This is the first comprehensive guide to fighting tax crimes. It sets out ten global principles, covering the legal, strategic, administrative and operational aspects of addressing tax crimes. The guide has been prepared by the OECD Task Force on Tax Crimes and Other Crimes (TFTC). It draws on the experience of the members of the TFTC as well as additional survey data provided by 31 jurisdictions: Australia, Austria, Brazil, Canada, Czech Republic, Denmark, El Salvador, Finland, France, Georgia, Germany, Greece, Iceland, Indonesia, Italy, Japan, Lithuania, Luxembourg, Malaysia, the Netherlands, New Zealand, Norway, Singapore, Slovak Republic, Slovenia, South Africa, Spain, Sweden, Switzerland, the United Kingdom and the United States. The guide shows that the fight against tax crime is being actively pursued by governments around the world. Jurisdictions have comprehensive laws that criminalise tax offences, and the ability to apply strong penalties, including lengthy prison sentences, substantial fines, asset forfeiture and a range of alternative sanctions. Jurisdictions generally have a wide range of investigative and enforcement powers as well as access to relevant data and intelligence. Suspects’ rights are nearly universally understood in the same way and enshrined in law. Increasingly, jurisdictions are taking a strategic approach to addressing tax offences, which includes targeting key risks and leveraging the tools for co-operation with other law enforcement agencies, both domestically and internationally. At the same time, tax crime investigations increasingly need to be undertaken with greater efficiency and fewer resources. However, data shows that the investment is worthwhile, with some jurisdictions being able to calculate the return on investment from the criminal tax investigation teams and reporting recovery of funds well in excess of the expenditure, ranging from 150% to 1500% return on investment. The role played by criminal tax investigators thus contributes significantly to jurisdiction’s overall tax compliance efforts. The implementation of the 10 global principles around the world is critical in addressing the tax gap and supporting domestic resource mobilisation. Recommendations: This guide recommends that jurisdictions benchmark themselves against each of the ten global principles. This includes identifying areas where changes in law or operational aspects are needed, such as increasing the type of investigative or enforcement powers, expanding access to other government-held data, devising or updating the strategy for addressing tax offences, and taking greater efforts to measure the impact of the work they do. In particular, developing jurisdictions are encouraged to use the guide as a diagnostic tool to identify principles which may not yet be in place. Jurisdictions which have made commitments to capacity building for developing jurisdictions in tax matters (such as the Addis Tax Initiative or the G7 Bari Declaration) are recommended to consider how they can work with developing jurisdictions to enhance tax crime investigation based on this guide, including through providing support for the OECD International Academy for Tax Crime Investigation and other regional initiatives. The TFTC will continue its work in facilitating international co-operation on fighting tax crime, particularly on issues where multilateral action is required to address common challenges. This could also include collaborating to create an agreed strategy for addressing tax crimes that have cross-border elements. Such a strategy could include identifying the risks of such tax crimes, defining the additional data and other mechanisms that are needed to more effectively combat such tax crimes and working towards ensuring that data and mechanisms are available and efficient in practice. (2017)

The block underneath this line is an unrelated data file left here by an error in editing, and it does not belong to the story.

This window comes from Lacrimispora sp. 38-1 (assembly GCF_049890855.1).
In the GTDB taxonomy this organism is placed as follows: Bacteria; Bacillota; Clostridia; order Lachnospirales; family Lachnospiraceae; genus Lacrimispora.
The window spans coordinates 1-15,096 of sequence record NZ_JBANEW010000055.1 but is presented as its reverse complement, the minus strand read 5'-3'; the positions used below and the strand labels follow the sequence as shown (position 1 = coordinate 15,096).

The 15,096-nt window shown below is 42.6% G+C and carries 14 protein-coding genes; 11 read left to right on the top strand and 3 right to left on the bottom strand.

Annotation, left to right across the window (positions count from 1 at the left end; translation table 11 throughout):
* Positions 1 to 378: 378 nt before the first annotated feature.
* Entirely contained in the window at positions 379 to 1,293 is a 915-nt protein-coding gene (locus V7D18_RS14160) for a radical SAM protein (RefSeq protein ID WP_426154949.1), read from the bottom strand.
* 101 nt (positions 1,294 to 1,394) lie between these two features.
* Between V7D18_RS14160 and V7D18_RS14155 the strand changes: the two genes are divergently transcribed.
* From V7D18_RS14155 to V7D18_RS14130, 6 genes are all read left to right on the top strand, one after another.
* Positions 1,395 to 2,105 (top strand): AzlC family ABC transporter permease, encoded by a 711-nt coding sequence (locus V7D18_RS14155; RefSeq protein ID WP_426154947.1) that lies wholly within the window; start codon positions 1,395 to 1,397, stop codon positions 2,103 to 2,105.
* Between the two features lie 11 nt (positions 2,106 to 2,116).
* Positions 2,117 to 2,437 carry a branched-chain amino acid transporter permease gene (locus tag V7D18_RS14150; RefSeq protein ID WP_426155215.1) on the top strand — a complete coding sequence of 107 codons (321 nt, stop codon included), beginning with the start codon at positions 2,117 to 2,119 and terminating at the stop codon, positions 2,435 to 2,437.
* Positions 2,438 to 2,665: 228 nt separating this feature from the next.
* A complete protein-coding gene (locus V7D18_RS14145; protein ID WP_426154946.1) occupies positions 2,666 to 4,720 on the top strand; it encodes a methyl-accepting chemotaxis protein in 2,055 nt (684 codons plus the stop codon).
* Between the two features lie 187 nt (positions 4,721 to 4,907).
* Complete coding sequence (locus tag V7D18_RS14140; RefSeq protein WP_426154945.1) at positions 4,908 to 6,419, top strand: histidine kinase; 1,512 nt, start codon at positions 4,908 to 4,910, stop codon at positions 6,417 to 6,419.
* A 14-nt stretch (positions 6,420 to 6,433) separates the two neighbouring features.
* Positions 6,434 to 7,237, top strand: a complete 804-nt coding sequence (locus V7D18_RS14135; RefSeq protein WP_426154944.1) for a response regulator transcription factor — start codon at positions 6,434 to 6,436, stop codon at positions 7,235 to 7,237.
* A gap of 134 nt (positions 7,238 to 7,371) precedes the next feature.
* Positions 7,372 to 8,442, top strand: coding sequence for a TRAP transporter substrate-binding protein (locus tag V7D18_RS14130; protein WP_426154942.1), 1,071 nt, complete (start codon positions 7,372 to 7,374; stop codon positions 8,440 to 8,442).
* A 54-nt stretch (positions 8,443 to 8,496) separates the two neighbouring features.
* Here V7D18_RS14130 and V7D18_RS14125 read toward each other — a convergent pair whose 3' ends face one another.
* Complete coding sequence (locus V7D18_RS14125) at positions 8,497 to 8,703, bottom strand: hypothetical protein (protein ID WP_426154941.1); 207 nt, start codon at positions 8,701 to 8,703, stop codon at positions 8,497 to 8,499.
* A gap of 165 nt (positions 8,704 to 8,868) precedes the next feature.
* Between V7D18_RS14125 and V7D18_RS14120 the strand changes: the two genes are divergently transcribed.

OECD/ Global Forum on Transparency and Exchange of Information for Tax Purposes – AUTOMATIC EXCHANGE OF INFORMATION IMPLEMENTATION REPORT 2018